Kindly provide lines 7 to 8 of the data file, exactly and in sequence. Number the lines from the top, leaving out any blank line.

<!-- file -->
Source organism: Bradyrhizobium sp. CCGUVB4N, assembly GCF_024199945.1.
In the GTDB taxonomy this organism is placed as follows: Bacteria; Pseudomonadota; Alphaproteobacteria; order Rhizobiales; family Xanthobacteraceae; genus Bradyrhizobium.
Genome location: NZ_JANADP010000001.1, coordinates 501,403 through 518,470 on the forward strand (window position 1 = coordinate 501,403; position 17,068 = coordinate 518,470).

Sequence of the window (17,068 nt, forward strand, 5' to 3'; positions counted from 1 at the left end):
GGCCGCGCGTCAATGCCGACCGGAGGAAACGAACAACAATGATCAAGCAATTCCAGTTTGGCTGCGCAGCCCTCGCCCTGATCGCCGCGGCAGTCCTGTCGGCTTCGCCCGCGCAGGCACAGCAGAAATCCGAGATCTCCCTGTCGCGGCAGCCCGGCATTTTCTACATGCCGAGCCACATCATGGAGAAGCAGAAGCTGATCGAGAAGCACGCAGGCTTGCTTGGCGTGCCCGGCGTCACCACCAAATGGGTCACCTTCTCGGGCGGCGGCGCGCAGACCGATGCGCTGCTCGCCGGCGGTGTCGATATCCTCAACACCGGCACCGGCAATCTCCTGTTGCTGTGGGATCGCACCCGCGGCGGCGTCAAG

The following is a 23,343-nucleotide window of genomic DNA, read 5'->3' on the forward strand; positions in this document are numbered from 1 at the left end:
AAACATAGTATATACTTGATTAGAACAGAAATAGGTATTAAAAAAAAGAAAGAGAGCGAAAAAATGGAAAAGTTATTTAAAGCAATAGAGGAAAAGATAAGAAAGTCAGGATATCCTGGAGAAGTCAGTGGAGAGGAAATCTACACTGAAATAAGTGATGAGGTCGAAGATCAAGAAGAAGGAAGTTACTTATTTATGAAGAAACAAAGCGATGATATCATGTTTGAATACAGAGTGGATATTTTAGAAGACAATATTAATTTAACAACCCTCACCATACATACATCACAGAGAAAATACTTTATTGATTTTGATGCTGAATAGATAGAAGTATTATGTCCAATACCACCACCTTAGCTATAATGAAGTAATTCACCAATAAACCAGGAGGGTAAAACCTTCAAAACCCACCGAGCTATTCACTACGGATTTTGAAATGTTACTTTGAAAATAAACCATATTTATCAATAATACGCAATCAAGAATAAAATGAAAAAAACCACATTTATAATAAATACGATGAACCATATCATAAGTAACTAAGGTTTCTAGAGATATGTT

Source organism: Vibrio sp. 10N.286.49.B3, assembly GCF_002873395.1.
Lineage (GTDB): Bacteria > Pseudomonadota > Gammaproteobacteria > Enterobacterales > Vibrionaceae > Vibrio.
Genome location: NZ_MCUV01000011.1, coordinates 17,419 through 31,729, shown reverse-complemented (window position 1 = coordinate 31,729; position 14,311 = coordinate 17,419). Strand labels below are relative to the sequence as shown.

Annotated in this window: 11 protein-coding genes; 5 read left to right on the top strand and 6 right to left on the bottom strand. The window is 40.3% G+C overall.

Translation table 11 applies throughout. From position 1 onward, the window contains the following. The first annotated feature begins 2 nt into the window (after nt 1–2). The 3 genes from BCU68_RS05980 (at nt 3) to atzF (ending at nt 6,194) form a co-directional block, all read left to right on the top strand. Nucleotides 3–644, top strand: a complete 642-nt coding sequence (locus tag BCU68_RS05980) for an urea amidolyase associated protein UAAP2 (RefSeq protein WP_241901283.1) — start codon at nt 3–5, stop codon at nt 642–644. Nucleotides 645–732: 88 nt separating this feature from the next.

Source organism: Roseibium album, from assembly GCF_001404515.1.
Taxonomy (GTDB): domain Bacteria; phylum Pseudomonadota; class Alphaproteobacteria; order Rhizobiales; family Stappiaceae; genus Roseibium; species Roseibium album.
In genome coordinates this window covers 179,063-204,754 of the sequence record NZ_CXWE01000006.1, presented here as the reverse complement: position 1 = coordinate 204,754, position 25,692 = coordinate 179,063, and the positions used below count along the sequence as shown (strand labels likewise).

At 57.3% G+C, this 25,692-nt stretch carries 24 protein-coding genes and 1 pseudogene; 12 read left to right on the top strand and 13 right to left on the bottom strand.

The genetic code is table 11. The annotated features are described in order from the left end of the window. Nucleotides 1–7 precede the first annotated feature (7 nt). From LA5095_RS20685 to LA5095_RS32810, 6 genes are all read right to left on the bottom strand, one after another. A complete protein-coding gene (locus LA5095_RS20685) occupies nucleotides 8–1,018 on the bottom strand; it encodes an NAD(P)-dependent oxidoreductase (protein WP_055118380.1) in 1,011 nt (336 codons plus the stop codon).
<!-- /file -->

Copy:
AAACATAGTATATACTTGATTAGAACAGAAATAGGTATTAAAAAAAAGAAAGAGAGCGAAAAAATGGAAAAGTTATTTAAAGCAATAGAGGAAAAGATAAGAAAGTCAGGATATCCTGGAGAAGTCAGTGGAGAGGAAATCTACACTGAAATAAGTGATGAGGTCGAAGATCAAGAAGAAGGAAGTTACTTATTTATGAAGAAACAAAGCGATGATATCATGTTTGAATACAGAGTGGATATTTTAGAAGACAATATTAATTTAACAACCCTCACCATACATACATCACAGAGAAAATACTTTATTGATTTTGATGCTGAATAGATAGAAGTATTATGTCCAATACCACCACCTTAGCTATAATGAAGTAATTCACCAATAAACCAGGAGGGTAAAACCTTCAAAACCCACCGAGCTATTCACTACGGATTTTGAAATGTTACTTTGAAAATAAACCATATTTATCAATAATACGCAATCAAGAATAAAATGAAAAAAACCACATTTATAATAAATACGATGAACCATATCATAAGTAACTAAGGTTTCTAGAGATATGTT

Source organism: Vibrio sp. 10N.286.49.B3, assembly GCF_002873395.1.